But the TSX closed below its best levels of the session as worries about the future of the eurozone eroded gains in mining and energy stocks late in the session.
The Toronto stock market came down from a 254-point surge to close up 171.15 points to 11,451.78 as traders caught up to solid advances made on global commodity and stock markets while the TSX was closed for Victoria Day.
Investors had appeared ready to shop for stocks beaten down over three weeks of sharp declines that took the TSX down to the levels of last October, largely because of worries about whether Greece will have to leave the monetary union.
The TSX Venture Exchange was up 18.87 points at 1,246.75.
"There are still opportunities for investors to be putting money to work in today's market," said Craig Fehr, Canadian markets strategist at Edward Jones in St. Louis, Mo.
"But there's no question that in the interim, the lack of (positive) developments out of Europe are really going to have some sort of a grip on the markets day to day."
The Canadian dollar also gave up early gains as the U.S. currency strengthened and early gains in commodities evaporated, closing down 0.09 of a cent to 97.87 cents US.
New York markets also lost early traction that came from a report that existing home sales rose 3.4 per cent last month to a seasonally adjusted annual rate of 4.62 million, which met economists’ expectations.
The Dow Jones industrial average dipped 1.67 points at 12,502.81. The Nasdaq composite index was 8.13 points lower to 2,839.08 and the S&P 500 index inched up 0.64 of a point to 1,316.63.
Commodity prices headed lower after closing at multi-month lows last week on demand worries and a strengthening U.S. dollar. Traders have avoided riskier investments such as commodities, equities and resource-based currencies such as the Canadian dollar and bought into the safe haven of U.S. Treasuries.
The worry is that Greek political parties dead set against the austerity programs that have made crucial bailouts possible will be in an influential position after the next election June 17. A repudiation of those agreements would likely trigger a default and Greece would have to exit the eurozone.
A stronger greenback usually helps depress oil prices, which are denominated in U.S. dollars, as it makes oil more expensive for holders of other currencies.
The June crude contract on the New York Mercantile Exchange was off 91 cents at US$91.66 a barrel, wiping out most of Monday's $1.09 gain. The energy sector gained 2.46 per cent while Canadian Natural Resources (TSX:CNQ) was up $1.05 to C$31.
The base metals sector ran ahead 2.3 per cent while copper was off a cent at US$3.49 a pound following a three-cent rise Monday. Ivanhoe Mines (TSX:IVN) gained 60 cents to C$9.36.
June gold was off $12.10 to US$1,576.60 an ounce after dipping $3.20. The gold sector was up about two per cent and Barrick Gold Corp. (TSX:ABX) advanced 58 cents to C$38.45.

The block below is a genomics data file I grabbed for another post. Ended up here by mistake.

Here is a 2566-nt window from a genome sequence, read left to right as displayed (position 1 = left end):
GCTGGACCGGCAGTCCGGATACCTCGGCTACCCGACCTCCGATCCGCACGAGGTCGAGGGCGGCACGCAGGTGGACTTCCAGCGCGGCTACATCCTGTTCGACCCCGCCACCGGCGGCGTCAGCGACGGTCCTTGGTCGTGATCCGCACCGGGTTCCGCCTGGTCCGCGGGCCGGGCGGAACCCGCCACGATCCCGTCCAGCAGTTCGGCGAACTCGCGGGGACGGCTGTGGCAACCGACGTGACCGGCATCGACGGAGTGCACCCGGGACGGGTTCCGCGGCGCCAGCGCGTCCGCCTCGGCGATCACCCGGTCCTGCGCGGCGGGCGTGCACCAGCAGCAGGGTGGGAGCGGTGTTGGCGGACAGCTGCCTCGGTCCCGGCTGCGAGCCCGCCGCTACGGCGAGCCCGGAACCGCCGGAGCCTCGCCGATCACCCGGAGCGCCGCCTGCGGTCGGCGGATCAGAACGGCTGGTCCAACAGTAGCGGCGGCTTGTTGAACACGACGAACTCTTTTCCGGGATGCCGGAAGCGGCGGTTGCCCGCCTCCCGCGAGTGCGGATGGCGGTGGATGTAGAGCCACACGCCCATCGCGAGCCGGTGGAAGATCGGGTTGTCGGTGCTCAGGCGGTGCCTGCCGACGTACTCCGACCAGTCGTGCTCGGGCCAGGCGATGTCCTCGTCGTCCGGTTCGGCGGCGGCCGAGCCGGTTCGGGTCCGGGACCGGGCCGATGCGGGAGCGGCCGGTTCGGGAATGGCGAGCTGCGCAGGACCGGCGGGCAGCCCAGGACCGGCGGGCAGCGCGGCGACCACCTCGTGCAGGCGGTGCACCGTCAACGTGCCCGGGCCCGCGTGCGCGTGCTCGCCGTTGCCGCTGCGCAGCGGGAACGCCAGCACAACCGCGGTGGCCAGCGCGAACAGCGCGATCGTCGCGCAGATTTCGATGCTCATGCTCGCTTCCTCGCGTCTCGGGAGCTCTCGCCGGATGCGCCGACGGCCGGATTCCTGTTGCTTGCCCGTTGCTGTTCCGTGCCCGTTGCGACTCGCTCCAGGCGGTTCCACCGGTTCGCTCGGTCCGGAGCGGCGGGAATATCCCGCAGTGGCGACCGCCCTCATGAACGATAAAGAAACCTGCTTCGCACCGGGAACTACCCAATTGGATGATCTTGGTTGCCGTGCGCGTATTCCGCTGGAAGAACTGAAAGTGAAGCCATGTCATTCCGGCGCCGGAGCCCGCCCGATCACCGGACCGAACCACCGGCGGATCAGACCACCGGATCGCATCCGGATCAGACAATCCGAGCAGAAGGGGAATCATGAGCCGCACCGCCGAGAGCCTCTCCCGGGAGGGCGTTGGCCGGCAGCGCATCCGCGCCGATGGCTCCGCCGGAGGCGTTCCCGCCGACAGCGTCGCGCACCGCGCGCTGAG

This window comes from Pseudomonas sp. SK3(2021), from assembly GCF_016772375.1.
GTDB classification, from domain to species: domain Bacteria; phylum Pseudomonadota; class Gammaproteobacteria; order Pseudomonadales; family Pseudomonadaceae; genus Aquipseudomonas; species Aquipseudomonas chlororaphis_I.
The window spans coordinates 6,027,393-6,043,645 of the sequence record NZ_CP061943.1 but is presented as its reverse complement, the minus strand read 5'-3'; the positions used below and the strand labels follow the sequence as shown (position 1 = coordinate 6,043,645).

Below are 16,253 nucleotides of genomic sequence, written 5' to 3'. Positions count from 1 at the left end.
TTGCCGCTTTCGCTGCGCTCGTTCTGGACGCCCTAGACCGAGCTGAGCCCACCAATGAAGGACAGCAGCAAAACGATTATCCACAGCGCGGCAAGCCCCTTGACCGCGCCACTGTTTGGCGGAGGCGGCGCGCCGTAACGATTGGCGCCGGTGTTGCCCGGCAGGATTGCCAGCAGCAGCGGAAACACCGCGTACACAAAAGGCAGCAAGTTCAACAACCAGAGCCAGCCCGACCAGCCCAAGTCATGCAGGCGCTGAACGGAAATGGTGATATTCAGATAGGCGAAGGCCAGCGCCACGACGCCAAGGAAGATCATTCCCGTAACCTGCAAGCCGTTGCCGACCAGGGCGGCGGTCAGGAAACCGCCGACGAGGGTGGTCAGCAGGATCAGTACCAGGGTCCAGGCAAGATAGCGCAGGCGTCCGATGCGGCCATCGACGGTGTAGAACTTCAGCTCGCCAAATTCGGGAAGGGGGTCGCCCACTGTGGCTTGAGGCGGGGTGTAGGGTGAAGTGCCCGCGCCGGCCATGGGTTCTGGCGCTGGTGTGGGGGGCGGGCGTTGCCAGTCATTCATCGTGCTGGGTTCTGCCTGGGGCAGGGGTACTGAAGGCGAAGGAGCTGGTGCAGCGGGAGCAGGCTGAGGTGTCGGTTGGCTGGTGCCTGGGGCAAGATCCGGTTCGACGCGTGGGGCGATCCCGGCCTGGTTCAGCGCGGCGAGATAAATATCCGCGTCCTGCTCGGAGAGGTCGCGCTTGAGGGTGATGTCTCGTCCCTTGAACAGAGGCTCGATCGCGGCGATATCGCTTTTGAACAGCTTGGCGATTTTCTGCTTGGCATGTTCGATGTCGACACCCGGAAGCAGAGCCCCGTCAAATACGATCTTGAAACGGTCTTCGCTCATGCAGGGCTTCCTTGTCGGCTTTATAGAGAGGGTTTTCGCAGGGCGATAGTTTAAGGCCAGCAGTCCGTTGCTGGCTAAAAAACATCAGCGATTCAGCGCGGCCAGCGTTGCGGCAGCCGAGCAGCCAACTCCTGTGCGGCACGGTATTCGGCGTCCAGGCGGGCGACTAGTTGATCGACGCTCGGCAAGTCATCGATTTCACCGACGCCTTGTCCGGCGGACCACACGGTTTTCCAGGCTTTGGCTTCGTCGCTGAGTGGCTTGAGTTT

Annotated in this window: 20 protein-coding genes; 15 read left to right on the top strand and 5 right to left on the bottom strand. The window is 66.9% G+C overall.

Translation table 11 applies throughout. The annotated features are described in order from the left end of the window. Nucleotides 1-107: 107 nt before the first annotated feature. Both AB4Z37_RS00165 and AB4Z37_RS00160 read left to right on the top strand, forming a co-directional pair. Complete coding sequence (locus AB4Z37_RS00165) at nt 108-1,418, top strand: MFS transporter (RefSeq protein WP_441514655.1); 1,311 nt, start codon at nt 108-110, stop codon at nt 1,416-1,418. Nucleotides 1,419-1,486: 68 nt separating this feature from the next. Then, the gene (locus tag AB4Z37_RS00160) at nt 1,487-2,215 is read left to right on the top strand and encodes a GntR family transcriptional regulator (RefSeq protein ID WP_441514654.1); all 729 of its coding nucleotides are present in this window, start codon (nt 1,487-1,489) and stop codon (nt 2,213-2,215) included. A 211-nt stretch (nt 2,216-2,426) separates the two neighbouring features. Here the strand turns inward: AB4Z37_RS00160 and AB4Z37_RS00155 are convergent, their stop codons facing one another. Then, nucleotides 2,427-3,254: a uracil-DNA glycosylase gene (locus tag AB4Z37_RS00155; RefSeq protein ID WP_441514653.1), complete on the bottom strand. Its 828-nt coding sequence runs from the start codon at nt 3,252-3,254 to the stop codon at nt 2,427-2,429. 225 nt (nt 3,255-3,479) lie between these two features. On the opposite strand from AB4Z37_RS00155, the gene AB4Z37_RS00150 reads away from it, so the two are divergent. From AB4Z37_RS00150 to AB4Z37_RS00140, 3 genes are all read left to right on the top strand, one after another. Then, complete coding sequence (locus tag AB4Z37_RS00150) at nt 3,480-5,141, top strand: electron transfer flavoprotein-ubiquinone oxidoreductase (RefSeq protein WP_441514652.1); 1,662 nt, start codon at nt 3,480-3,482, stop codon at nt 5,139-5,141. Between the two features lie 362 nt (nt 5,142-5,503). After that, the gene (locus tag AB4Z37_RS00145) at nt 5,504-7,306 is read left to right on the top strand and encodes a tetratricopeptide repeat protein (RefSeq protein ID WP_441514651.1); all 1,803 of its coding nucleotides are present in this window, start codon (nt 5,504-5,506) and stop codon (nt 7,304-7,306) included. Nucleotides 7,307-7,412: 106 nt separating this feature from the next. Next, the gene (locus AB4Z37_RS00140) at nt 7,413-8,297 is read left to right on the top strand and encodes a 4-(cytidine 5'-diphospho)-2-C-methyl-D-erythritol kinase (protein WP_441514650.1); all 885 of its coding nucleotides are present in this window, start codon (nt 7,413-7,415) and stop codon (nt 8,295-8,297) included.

The financial sector gained almost one per cent ahead of earnings reports from the big banks which are expected to show some softening from the last quarter.
"Our view of the financial sector has been more neutral of late," added Fehr.
"We think that the banks themselves are fantastic operators. But our view is that the real bastion of profitability for them, which is domestic residential lending and personal loan growth, is an area that is poised to slow."
Royal Bank gained 47 cents to $52.17 and Bank of Montreal (TSX:BMO) climbed 22 cents to $55.25. BMO hands in earnings Wednesday while TD Bank (TSX:TD) and Royal Bank (TSX:RY) report the following day. Scotiabank (TSX:BNS) will deliver its earnings report May 29, with National Bank and CIBC (TSX:CM) following up May 30.
Meanwhile, traders also digested a dire warning from the Organization for Economic Co-operation and Development that the 17-country eurozone risks falling into a "severe recession."
And the OECD, which comprises the world’s most developed economies, called on governments and Europe’s central bank to act quickly to stop the slowdown spilling over into the global economy.
OECD Chief Economist Pier Carlo Padoan called on eurozone leaders to adopt a "policy compact" to promote growth even while reducing deficits.
In corporate news, social media site Facebook continued to see its share price retreat after making its debut Friday at US$38. It was down $3.03 or 8.9 per cent from Monday to US$31. It closed Friday at $38.23.
Best Buy Co. said Tuesday that its fiscal first-quarter profit dropped 26 per cent to US$158 million, or 46 cents per share. Excluding restructuring charges, earnings were 72 cents per share against the 59 cents that analysts expected. Revenue rose two per cent to $11.61 billion, aided by an extra week, and its shares rose 29 cents to US$18.46.
Shares in Canadian Pacific Railway (TSX:CP) gained 81 cents to $74.92 as union leaders representing 5,000 CP workers met with the federal labour minister as a possible strike looms early Wednesday morning. Douglas Finnson, vice-president of the Teamsters Canada Rail Conference, described the meeting with Labour Minister Lisa Raitt as very positive and says talks are ongoing.
Air Canada's mechanics and baggage handlers are joining the airline’s pilots in moving to arbitration to resolve their outstanding labour dispute after talks failed to reach a new contract. A similar process to resolve the dispute with the airline’s 3,000 pilots was announced on Saturday. Air Canada (TSX:AC.B) shares were a penny higher to 85 cents.